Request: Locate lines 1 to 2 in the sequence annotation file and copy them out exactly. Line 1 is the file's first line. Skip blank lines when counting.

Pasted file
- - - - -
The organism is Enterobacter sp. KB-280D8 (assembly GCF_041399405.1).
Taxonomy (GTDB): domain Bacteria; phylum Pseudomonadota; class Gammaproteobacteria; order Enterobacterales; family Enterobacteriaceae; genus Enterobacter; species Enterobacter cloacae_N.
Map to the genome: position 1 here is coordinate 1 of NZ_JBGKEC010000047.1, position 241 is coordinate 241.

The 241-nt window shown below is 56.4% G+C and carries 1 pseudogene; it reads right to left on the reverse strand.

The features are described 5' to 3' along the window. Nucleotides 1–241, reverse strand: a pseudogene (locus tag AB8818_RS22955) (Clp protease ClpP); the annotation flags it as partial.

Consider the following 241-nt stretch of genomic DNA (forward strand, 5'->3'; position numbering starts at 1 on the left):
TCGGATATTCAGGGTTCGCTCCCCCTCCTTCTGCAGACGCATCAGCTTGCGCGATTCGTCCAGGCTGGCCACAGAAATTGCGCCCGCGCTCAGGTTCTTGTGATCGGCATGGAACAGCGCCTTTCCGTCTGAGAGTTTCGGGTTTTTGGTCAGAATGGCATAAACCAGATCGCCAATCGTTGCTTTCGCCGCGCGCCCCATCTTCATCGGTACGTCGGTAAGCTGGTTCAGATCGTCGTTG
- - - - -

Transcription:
The organism is Enterobacter sp. KB-280D8 (assembly GCF_041399405.1).
Taxonomy (GTDB): domain Bacteria; phylum Pseudomonadota; class Gammaproteobacteria; order Enterobacterales; family Enterobacteriaceae; genus Enterobacter; species Enterobacter cloacae_N.